The greatest moral claim of the political left is that they are for the masses in general and the poor in particular. That is also their greatest fraud. It even fools many leftists themselves.
One of the most recent efforts of the left is the spread of laws and policies that forbid employers from asking job applicants whether they have been arrested or imprisoned. This is said to be to help ex-cons get a job after they have served their time, and ex-cons are often either poor or black or both.
First of all, many of the left’s policies to help blacks are disproportionately aimed at helping those blacks who have done the wrong thing — and whose victims are disproportionately those blacks who have been trying to do the right thing. In the case of this ban on asking job applicants whether they have criminal backgrounds, the only criterion seems to be whether it sounds good or makes the left feel good about themselves.
Hard evidence as to what actual consequences to expect beforehand, or hard evidence as to its actual consequences afterwards, seems to have had very little role in this political crusade.An empirical study some years ago examined the hiring practices of companies that did a background check on all the employees they hired. It found that such companies hired more blacks than companies which did not follow that unusual practice.
Why? This goes back to decision-making by human beings in general, with many kinds of decisions in general. Since we seldom have all the facts, we are often forced to rely on generalizing when making our decisions.
Many employers, aware of higher rates of imprisonment among blacks, are less likely to hire blacks whose individual backgrounds are unknown to them. But those particular employers who investigate everyone’s background before hiring them do not have to rely on such generalizations.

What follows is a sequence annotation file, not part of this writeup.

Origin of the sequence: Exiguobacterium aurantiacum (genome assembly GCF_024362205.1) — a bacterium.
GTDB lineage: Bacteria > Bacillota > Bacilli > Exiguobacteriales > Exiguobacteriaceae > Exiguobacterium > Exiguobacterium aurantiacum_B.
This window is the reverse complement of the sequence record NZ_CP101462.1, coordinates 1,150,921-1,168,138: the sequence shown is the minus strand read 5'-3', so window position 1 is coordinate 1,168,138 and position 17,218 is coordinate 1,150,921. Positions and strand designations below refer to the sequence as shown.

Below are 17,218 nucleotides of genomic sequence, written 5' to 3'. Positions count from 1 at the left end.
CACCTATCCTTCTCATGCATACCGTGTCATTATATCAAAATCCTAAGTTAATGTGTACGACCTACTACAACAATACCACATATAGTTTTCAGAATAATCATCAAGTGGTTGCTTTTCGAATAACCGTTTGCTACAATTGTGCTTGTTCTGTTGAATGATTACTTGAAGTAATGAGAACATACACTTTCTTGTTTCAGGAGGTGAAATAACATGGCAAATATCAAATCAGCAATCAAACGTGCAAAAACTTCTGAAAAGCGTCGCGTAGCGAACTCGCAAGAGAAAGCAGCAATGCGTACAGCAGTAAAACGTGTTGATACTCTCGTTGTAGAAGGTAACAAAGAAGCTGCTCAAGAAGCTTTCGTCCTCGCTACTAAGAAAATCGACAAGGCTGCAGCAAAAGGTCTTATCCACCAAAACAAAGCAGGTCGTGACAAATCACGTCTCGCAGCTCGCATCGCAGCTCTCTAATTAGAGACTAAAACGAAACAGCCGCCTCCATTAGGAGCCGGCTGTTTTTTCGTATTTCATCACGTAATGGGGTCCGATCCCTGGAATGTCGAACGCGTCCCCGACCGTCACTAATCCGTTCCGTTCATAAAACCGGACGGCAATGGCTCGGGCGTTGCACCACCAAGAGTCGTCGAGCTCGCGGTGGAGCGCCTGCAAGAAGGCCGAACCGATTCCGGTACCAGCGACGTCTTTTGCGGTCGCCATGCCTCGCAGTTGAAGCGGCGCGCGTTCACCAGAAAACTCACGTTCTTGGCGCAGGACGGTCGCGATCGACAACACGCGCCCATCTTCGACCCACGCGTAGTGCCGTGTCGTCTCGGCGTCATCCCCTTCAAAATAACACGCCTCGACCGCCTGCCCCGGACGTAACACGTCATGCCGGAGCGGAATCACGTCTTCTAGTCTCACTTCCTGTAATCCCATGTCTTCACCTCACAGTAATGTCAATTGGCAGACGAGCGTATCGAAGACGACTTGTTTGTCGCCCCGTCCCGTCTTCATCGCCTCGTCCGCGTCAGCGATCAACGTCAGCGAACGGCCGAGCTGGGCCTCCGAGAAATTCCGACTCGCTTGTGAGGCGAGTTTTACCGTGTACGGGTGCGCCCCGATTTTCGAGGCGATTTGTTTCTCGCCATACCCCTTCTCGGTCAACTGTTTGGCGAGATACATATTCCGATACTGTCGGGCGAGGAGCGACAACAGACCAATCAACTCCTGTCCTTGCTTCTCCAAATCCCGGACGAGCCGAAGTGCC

The fact that these latter kinds of employers hired more blacks suggests that racial animosity is not the key factor since blacks are still blacks, whether they have a criminal past or not. But the political left is so heavily invested in blaming racism that mere facts are unlikely to change their minds.
Just as those on the left were not moved by the hard evidence before they promoted laws and policies that forbad employers to ask about job applicants’ criminal records, so they have remained unmoved by more recent studies showing that the hiring of blacks has been reduced in the wake of such laws and policies.
Moreover, the left is so invested in the idea that they are helping the disadvantaged that they seldom bother to check the actual consequences of what they are doing, whether that is something as specific as banning questions about criminal behavior or something as general as promoting the welfare state.
In the vision of the left, the welfare state is supposed to be a step forward, in the direction of “social justice.” Tons of painful evidence, from both sides of the Atlantic Ocean, that the welfare state has in fact been a step backward toward barbarism — among low-income whites in England and ghetto blacks in the United States — does not make a dent in the beliefs of the left.